New Power for 'Old Europe'
The Bush Administration has interpreted its victory in the 2004 election as a mandate to take its free-market policies to further extremes. It is signaling its determination to unhinge US industry from what remains of regulations limiting the poisons in our water, our bodies and our air. But while they are newly emboldened at home, the Administration and its corporate allies are looking warily across the Atlantic to Brussels. Here, in the capital of the European Union, an unprecedented challenge to longstanding practices of American industry is unfolding.
Since the fall of the Berlin wall, the European Union has been steadily transforming itself from a facilitator of trade to a sophisticated geopolitical power with the teeth to back up its policies--an evolution that has occurred largely under the American public's radar. Over the past decade, EU member states have ceded governing and enforcement authority to Brussels in areas ranging from environmental regulation to food safety, accounting standards, telecommunications policy and oversight of corporate mergers. As a result, US companies that do business in Europe--which remains America's largest export market--are quickly learning that "old Europe" is now wielding new world power.
Just this year, US manufacturers of such goods as chemicals, cars and cosmetics have been confronted with EU regulations that force a choice: Either conform to the EU's standards of pre-emptive screening for toxicity--far tougher than US standards--or risk sacrificing the European market, which, with 450 million people, is now larger than that of the United States. In the process, the European Union is challenging US presumptions of unilateral decision-making on issues with tremendous consequences for American companies and consumers, treading on ground that has long been considered sacred turf.
"Americans are in for a rude shock," says Clyde Prestowitz, a former Reagan Commerce Department official and author of Rogue Nation: American Unilateralism and the Failure of Good Intentions. "Other players are establishing their own standards, and they have the muscle to make them stick. We are headed into a new era."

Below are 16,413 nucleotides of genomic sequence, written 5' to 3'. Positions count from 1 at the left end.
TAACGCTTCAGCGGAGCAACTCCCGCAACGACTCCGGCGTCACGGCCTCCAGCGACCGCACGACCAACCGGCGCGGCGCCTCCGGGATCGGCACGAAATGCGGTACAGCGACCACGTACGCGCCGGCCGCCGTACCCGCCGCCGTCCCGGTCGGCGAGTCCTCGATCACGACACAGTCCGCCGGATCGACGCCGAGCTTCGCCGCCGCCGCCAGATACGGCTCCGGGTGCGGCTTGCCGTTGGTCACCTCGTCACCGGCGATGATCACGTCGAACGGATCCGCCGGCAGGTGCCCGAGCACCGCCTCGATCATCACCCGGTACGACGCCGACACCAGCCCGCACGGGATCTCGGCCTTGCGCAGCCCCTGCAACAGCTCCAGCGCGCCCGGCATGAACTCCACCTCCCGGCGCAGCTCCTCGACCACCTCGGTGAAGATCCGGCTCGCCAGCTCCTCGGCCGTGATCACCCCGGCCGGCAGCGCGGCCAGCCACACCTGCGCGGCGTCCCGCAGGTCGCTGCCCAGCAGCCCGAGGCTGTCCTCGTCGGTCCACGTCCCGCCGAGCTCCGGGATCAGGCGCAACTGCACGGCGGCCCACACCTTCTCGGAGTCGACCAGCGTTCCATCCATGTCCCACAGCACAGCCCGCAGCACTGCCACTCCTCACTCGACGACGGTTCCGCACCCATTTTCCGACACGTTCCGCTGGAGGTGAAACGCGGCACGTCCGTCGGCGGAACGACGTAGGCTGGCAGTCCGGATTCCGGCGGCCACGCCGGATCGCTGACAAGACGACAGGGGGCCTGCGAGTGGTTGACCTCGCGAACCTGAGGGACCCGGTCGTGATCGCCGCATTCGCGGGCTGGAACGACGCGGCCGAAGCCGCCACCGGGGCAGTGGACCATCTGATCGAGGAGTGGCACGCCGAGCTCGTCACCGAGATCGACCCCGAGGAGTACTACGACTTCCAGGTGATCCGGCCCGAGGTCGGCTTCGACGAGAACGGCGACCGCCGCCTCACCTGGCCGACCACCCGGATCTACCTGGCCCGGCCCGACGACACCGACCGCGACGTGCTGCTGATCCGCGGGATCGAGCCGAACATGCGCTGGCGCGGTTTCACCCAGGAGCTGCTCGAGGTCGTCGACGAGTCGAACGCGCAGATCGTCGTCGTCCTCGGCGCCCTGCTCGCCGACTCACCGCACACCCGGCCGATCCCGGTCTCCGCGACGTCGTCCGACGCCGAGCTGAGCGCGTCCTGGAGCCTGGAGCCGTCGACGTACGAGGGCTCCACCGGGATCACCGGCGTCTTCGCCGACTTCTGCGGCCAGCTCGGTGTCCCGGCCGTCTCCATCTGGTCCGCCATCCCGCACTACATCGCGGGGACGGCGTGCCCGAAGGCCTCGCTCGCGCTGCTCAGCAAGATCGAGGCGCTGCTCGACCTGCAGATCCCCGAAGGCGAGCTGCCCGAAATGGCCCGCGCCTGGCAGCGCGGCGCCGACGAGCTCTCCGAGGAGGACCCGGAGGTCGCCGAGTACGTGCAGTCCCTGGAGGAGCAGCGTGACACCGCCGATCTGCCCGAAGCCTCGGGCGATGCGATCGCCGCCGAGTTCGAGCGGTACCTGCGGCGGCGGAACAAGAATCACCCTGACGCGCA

REACH and Ye Shall Find
Last summer, while Americans were focused on the worsening crisis in Iraq and the intensifying presidential campaign, the US chemical industry was consumed by plans at the EU's Environment Commission to complete the details of a proposed regulation known as REACH--Registration, Evaluation and Authorization of Chemicals. For the $500 billion chemical industry, REACH threatens a revolution in chemical regulation--upending decades-long practices that were pioneered in the United States.
In 1976 the US Congress passed the Toxic Substances Control Act, which required chemicals introduced after the law took effect in 1979 to be tested before being registered for use. The problem with TSCA--or what critics call the "Toxic Substances Conversation Act"--is that 80 percent of the chemicals on the market today were introduced before 1979. But Europe at that time followed the US model, so in effect TSCA established the global standard. No more. REACH is the first effort to secure environmental data on some 30,000 chemicals that have been on the market in the United States and around the world without any significant testing of their toxicity on human health and the environment.
These include an array of highly toxic substances that were effectively grandfathered into the market by TSCA, including industrial solvents like ethyl benzene, known to cause nerve damage; heavy metals like cadmium, an ingredient in many paints and industrial ceramics that can cause kidney failure; and a family of plastic byproducts, called furans, that are potent carcinogens and endocrine disrupters. Many of these chemicals have already been found in high concentration in the blood of Americans and Europeans; during a World Health Organization convention in Budapest last June, the World Wildlife Fund International revealed forty-four different hazardous chemicals in the bloodstream of top EU officials, including then-Environment Commissioner Margot Wallstrom, now the vice president of communications for the European Commission, the executive arm of the EU.
The proposed regulations, according to Robert Donkers, one of the authors of REACH and now posted in Washington as environment counselor for the European Commission's US delegation, evolved out of the realization that little was known about chemicals contained in a vast array of consumer products. "There was great political anxiety in Europe when we discovered that carcinogenic chemicals were being released from consumer products like diapers and softeners in baby toys. We discovered that neither consumers nor the government was informed about the chemical properties of what is in those and other products and how they break down. An overhaul was needed."